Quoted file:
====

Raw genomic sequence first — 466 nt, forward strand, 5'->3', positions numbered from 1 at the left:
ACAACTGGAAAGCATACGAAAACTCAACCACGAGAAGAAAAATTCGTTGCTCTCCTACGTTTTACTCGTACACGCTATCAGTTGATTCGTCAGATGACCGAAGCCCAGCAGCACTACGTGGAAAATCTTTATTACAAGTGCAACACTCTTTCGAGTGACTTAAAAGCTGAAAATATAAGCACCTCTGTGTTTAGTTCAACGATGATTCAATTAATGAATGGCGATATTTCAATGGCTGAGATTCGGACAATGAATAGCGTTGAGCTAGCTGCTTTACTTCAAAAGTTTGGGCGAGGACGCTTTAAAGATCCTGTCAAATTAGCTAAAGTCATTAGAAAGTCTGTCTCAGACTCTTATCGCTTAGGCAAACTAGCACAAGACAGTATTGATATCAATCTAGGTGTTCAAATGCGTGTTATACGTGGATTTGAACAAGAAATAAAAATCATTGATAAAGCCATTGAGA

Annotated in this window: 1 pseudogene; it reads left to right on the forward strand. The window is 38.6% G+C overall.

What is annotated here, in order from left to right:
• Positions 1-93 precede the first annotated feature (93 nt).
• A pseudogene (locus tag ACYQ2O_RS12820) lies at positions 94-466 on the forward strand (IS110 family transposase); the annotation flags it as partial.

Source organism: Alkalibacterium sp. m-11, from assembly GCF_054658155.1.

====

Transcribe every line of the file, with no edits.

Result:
Raw genomic sequence first — 466 nt, forward strand, 5'->3', positions numbered from 1 at the left:
ACAACTGGAAAGCATACGAAAACTCAACCACGAGAAGAAAAATTCGTTGCTCTCCTACGTTTTACTCGTACACGCTATCAGTTGATTCGTCAGATGACCGAAGCCCAGCAGCACTACGTGGAAAATCTTTATTACAAGTGCAACACTCTTTCGAGTGACTTAAAAGCTGAAAATATAAGCACCTCTGTGTTTAGTTCAACGATGATTCAATTAATGAATGGCGATATTTCAATGGCTGAGATTCGGACAATGAATAGCGTTGAGCTAGCTGCTTTACTTCAAAAGTTTGGGCGAGGACGCTTTAAAGATCCTGTCAAATTAGCTAAAGTCATTAGAAAGTCTGTCTCAGACTCTTATCGCTTAGGCAAACTAGCACAAGACAGTATTGATATCAATCTAGGTGTTCAAATGCGTGTTATACGTGGATTTGAACAAGAAATAAAAATCATTGATAAAGCCATTGAGA

Annotated in this window: 1 pseudogene; it reads left to right on the forward strand. The window is 38.6% G+C overall.

What is annotated here, in order from left to right:
• Positions 1-93 precede the first annotated feature (93 nt).
• A pseudogene (locus tag ACYQ2O_RS12820) lies at positions 94-466 on the forward strand (IS110 family transposase); the annotation flags it as partial.

Source organism: Alkalibacterium sp. m-11, from assembly GCF_054658155.1.